All aboard the through train
While an official launch date is yet to be announced, the Shanghai-Hong Kong Stock Connect, which will allow qualified institutions and individuals to buy and sell certain shares listed on the two exchanges, could also provide a welcome long-term jobs boost to the financial sector.
Following the implementation of the trading mechanism, subject to quotas, Hong Kong and overseas investors will be able to trade up to 13 billion yuan (HK$16.4 billion) of A shares listed in Shanghai per day, while mainland investors will be able to trade up to 10.5 billion yuan of Hong Kong listed shares.
Under the current arrangement, individual investors from Hong Kong or overseas can only participate indirectly in the mainland's capital markets through investment tools such as the Qualified Foreign Institutional Investor (QFII) fund.
Jessica Morrison, head of APAC market structure at Deutsche Bank, says that under the pilot programme, the SH-HK Stock Connect, or the so-called "through train", is expected to generate new business and create new roles in the market.
"The potential for growth is there," says Morrison, who describes the initiative as a historic event. "We are witnessing the world's second largest equity market gradually opening up to global investors in a meaningful way."
The new channel will allow further access to mainland equity markets through, for example, Chinese stocks being included on global indices.
Morrison says this will likely create new roles in Hong Kong and the mainland. "This is just the beginning, as we are currently only in the pilot programme stage of development. The positions being created are sustainable, and the market demand for these roles will only strengthen as the programme develops."
A prime example, she says, is in the alternative investment community - including bodies such as hedge funds - which up to now has not had access to mainland equity markets to the extent it would have liked. "Now that this channel is opening up, there is very keen interest to participate," Morrison says, adding that the increased trading activity could have important follow-on effects for the broader market.
As trading volume grows and the market matures, Morrison expects the nature of talent needs to also evolve. She expects emerging roles to shift the current urgent need for operational expertise back to a central focus on the quality of trading execution.
This will create a need for experienced IT professionals and those familiar with electronic trading, research and sales trading offerings.
"We are seeing the brokerages that have best-in-class talent across these areas as best placed to be successful and capture the opportunities that the Shanghai-Hong Kong Stock Connect will bring," Morrison says.
The melding of the two different exchanges will create a "major evolution" in market structure, leading to demand for professionals from all of the major areas of a brokerage platform, including trading, operations, IT, legal and compliance.
"Those that have a deep understanding of all of the idiosyncrasies of these two different market structures will be very valuable," Morrison says.
In the near term, there has been immediate hiring demand in operations. "At this pilot stage, many of the processes related to the programme are manual and thus require a lot of immediate manpower," Morrison explains. However, these roles are expected to transform as the market matures.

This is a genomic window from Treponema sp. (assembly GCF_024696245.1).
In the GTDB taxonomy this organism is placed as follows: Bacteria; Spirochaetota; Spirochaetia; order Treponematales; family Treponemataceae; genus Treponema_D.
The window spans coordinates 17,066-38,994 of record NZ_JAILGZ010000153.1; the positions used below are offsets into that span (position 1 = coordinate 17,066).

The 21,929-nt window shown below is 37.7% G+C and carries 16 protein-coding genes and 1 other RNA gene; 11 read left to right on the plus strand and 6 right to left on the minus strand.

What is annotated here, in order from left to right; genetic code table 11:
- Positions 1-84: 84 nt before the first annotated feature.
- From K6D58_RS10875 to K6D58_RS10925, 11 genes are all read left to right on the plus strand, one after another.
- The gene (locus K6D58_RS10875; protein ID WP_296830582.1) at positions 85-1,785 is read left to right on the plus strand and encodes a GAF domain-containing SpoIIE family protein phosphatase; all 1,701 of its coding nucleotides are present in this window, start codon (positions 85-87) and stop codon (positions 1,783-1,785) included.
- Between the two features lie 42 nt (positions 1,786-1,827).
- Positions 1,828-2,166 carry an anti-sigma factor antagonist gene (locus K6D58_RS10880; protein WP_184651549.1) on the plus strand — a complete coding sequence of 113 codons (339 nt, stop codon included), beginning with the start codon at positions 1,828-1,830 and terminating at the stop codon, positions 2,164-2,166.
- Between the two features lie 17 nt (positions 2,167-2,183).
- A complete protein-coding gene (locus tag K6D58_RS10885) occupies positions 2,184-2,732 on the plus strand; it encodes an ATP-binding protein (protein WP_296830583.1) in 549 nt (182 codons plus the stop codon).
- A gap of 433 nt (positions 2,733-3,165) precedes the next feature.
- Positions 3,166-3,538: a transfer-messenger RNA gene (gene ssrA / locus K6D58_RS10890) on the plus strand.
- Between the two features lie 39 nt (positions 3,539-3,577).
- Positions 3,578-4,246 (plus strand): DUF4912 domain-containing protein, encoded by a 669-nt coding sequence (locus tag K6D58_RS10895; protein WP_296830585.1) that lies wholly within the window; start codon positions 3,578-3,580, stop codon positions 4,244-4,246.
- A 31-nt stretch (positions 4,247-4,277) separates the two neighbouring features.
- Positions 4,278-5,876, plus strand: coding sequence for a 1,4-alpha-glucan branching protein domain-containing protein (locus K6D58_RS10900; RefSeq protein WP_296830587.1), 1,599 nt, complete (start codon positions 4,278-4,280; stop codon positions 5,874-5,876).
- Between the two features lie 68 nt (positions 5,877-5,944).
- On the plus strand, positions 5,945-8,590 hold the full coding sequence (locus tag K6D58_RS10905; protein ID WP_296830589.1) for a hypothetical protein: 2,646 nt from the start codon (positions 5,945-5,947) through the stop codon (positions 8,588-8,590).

There is also significant demand for increased research coverage, particularly for northbound trade, as Hong Kong and overseas investors look for high-quality A-share research as they prepare to increase their investment activities.
In addition to technical skills, having a strong regulatory background and understanding is of paramount importance in every function related to the market. "Having the ability to translate and apply regulations as they matter to your function is critical," Morrison says.
She adds that while regulatory knowledge used to be viewed as primarily the domain of the legal and compliance functions, it is now clear that a deep understanding of the regulatory framework is a basic requirement that exists across all functions. "Professionals and firms that are not able to get that right will not succeed," she warns.
While many individual investors are excited about gaining greater access to the mainland's equity market, Jeremy Lam, co-head of the financial services practice at law firm Deacons, says the fund industry is also evaluating the potential that the SH-HK Stock Connect scheme will present.
With Deacons acting as legal adviser to about 70 per cent of funds authorised by the Securities and Futures Commission, Lam says his firm is helping clients evaluate both the potential opportunities and risk factors associated with the cross-border trading mechanism.
"In most cases, clients need to ensure that any investments that they make meet the Undertakings for Collective Investment in Transferable Securities, the main European framework covering collective investment schemes that are suitable for retail investors," Lam says.
As the major testing ground for the mainland's offshore financial reforms, Hong Kong is strongly positioned to benefit in several ways, including increased interest from the international fund management community.
Lam says if proposed reforms are passed following the ongoing consultation process, it could lead the way for large fund houses to create or domicile funds in Hong Kong.
This mutual recognition would allow Hong Kong-domiciled funds to be sold on the mainland, and mainland funds to be sold in Hong Kong, which could also create another strategic advantage, according to Lam.
"In addition to the legal sector, more jobs would be created for accountants, research analysts, and other professionals," Lam says.